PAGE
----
March doesn’t just mean St. Patrick’s Day; the whole month is also dedicated to celebrating Irish-American heritage and their contributions to the US. Here at 3RP, we’re celebrating the contributions Eamon Loingsigh has made to our press and to our readers. His historical fiction tells brutal sagas of Irish-American gangs on the Brooklyn waterfront in the early 20th century and the Irish immigrant dockworker experience, drawing from extensive research and his own family history. Brooklyn Rail called his novels “required reading,” while Irish Central said, “On the surface, Loingsigh’s book mines Brooklyn’s gory and glorious Irish past. But it is also the quintessential read for 21st century Brooklyn.” Read more about two of his novels below!
LIGHT OF THE DIDDICOY is the brutal saga of Irish-American gangs on the Brooklyn waterfront in the early part of the twentieth century, told through the eyes of Irish immigrant Liam Garrity. Forced at age 14 to travel alone to America on the eve of the 1916 Easter Rising, Garrity stumbles directly into the hard-knock streets of the Brooklyn pier neighborhoods run by Bridge District gang The White Hand. In the industrialized enclaves where Famine Irish settled a generation earlier, Garrity has no choice but to use any means necessary to survive within the clan-like loyalties of the gang, and carve out his place in a no-holds-barred world of a community living outside the law.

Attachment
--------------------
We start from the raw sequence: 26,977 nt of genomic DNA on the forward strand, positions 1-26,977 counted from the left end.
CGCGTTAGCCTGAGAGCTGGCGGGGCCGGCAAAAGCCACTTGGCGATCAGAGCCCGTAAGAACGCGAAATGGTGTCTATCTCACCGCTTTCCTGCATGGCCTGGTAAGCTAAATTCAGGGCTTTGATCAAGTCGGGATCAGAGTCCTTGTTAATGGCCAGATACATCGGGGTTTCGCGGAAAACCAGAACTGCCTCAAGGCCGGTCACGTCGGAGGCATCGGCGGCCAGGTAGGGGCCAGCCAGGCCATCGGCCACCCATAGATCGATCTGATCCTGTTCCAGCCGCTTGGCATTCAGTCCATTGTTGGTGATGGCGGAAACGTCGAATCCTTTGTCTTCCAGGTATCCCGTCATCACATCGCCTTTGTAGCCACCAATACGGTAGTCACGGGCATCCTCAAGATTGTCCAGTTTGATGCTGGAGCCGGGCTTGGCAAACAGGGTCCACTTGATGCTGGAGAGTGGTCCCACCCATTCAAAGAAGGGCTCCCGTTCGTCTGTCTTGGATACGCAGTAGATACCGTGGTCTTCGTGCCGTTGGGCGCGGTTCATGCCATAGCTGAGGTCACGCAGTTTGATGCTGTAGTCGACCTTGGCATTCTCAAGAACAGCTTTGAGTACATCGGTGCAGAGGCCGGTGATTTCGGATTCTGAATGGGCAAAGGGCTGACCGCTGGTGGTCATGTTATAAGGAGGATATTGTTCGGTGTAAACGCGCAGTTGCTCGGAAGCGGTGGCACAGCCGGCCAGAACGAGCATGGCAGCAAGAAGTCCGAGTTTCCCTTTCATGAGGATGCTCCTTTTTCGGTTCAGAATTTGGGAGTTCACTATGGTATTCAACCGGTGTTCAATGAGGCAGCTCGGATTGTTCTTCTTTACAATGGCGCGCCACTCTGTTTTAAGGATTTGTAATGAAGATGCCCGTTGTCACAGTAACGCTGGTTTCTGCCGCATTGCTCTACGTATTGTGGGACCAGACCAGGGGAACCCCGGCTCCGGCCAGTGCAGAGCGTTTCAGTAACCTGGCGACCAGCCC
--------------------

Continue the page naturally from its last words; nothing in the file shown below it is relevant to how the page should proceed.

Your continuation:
“The dark and compelling Irish American gang lifestyle of early 1900s Brooklyn pulses through this sharp, hardboiled drama. Loingsigh’s book looks at a fascinating lifestyle drawn from his extensive research and his own family history.” —Diane Gardner, Foreword Reviews
In 1916, teenage Irish immigrant Liam Garrity struggles to survive on his own in Brooklyn, while his family back in Ireland faces reprisals during the violence of the Easter Rising. With taut writing by a master of historical fiction, EXILE ON BRIDGE STREET relates Liam’s compelling personal story against a background of NYC’s brawling streets, Brooklyn Irish waterfront gangs, an influenza epidemic, the rest of Italian organized crime, and the start of American involvement in World War I. EXILE is part two of the Auld Irishtown trilogy, yet it can be read as a standalone book as well.
“A century following the first and until now last great novel of the Brooklyn waterfront, Ernest Poole’s The Harbor, Eamon Loingsigh offers this gripping tale, soaked in the Irish immigrant dockworker experience and laden with real life legends from a vanished world.” ——James T. Fisher, author of On the Irish Waterfront